CN - Wolf River Lift Bridge
Photos of the bridge before conversion.
These documents were taken from the public Environmental Impact Statement.
Photo taken by Robert Thompson
BH Photo #216925
During the summer of 2003, the swing bridge experienced a catastrophic
mechanical casualty which left the swing mechanism inoperable.
Canadian National Railroad (Wisconsin Central Ltd.) modified the Gill’s
Landing Railroad Bridge across the Wolf River from a swing bridge to a
vertical lift bridge.
The modification to the Gill’s Landing Railroad Bridge removed the center
pivot swing span machinery and manually operated equipment used in swinging the span.
The existing center pivot pier now houses hydraulic lifting machinery,
converting the existing swing bridge to a vertical lift bridge.
Written by Don Nussbaum
The first bridge at this location was constructed in 1871 by the Wisconsin Central Railroad. This was a land grant railroad.
This portion of the road was originally called the Portage, Winnebago and Superior Railroad and was to run from Doty Island in Neenah and Menasha to Lake Superior. Source: Winnebago County Press May 14, 1870.
The name was changed to Wisconsin Central in 1871. Phillips & Colby Construction Co. were the general contactors. These men were also stockholders in the railroad. Source: Winnebago County Press Dec. 16, 1871.
Bids for construction of the railroad and Wolf River bridge were called for in early 1871. Bridge construction details were: “Proposals, accompanied by plans, are also invited for the construction of the railroad bridge across Wolf River, to be either wood or iron, consisting of one span of one hundred and fifty (150) feet, and one draw of sixty (60) feet, clear span. The bridge to be first class in every particular, and able to meet the requirements of a first class road.” Source: Winnebago County Press, Feb. 4, 1871.
The draw portion of the bridge was constructed in Chicago and shipped to Gills Landing in July. Winnebago County Press, Jul. 22, 1871.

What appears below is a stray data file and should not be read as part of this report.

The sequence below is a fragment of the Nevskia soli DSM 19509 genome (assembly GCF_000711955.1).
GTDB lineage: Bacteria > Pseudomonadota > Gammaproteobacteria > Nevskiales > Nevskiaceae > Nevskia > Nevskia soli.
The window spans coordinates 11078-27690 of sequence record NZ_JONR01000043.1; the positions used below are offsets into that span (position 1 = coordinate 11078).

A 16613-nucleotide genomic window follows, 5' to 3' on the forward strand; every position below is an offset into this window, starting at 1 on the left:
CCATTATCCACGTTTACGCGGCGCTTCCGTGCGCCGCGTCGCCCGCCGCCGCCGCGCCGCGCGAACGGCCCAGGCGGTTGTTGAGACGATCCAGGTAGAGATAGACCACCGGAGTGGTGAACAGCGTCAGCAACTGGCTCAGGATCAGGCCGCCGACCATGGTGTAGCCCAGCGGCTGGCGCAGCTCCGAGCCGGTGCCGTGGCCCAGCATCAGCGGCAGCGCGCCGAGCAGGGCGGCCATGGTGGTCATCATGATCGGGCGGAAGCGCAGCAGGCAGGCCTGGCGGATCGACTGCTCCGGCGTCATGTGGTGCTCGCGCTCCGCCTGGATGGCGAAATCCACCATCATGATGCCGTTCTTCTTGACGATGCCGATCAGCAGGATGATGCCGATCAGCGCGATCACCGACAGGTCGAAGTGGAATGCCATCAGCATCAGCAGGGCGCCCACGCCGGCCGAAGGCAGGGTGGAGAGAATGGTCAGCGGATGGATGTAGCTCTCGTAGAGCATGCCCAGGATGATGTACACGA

The first train passed over the bridge on September 23rd. Source: Winnebago County Press Sep. 30, 1871.
- Pony/through plate girder bridge over Wolf River on Canadian National Railway
- Waupaca County, Wisconsin
- Open to traffic
- Future prospects
- Swing mechanism was no longer operative. Since the Wolf River at this point is federally designated as Navigable Waters, it was converted to a vertical lift bridge. The project was finished in the Autumn of 2011.
- Several track upgrades have been completed since the bridge was erected in 1894. Major upgrades to the hydraulic swing machinery were completed in 1987.
- - Canadian National Railway (CN)
- Soo Line Railroad (SOO)
- The Gills Landing Bridge consisted of a single track, 160-foot plate-girder swing span that rotated on a circular pivot pier. The swing span was completed in 1894. The pier is protected upstream and downstream by timber frame protection piers. When in its closed position, the span rests on rest piers at each end of the span. The span is reached by two long approach trestles from either shore of the river. In 2011, the broken swing mechanism was removed and a steel tower was erected on the center pier, housing vertical lift machinery. This is likely the ONLY vertical-lift bridge in the world with a CENTER lift tower.
Length of largest span: 160.0 ft.
Deck width: 27.0 ft.
- Also called
- Gill's Landing Swing Bridge
Soo Line Swing Bridge
- Approximate latitude, longitude
- +44.30636, -88.88098 (decimal degrees)
44°18'23" N, 88°52'52" W (degrees°minutes'seconds")
- Approximate UTM coordinates
- 16/349971/4907620 (zone/easting/northing)
- Quadrangle map:
- 760 ft. above sea level
- Inventory number
- BH 49803 (Bridgehunter.com ID)
- January 2, 2018: Essay added by Don Nussbaum
- December 24, 2017: New photo from Rick Anderson
- March 10, 2012: Updated by Robert Thompson: Changed description to "Vertical Lift Bridge"
- March 4, 2012: Updated by Robert Thompson: Editorial change in description
- October 10, 2011: Added by Robert Thompson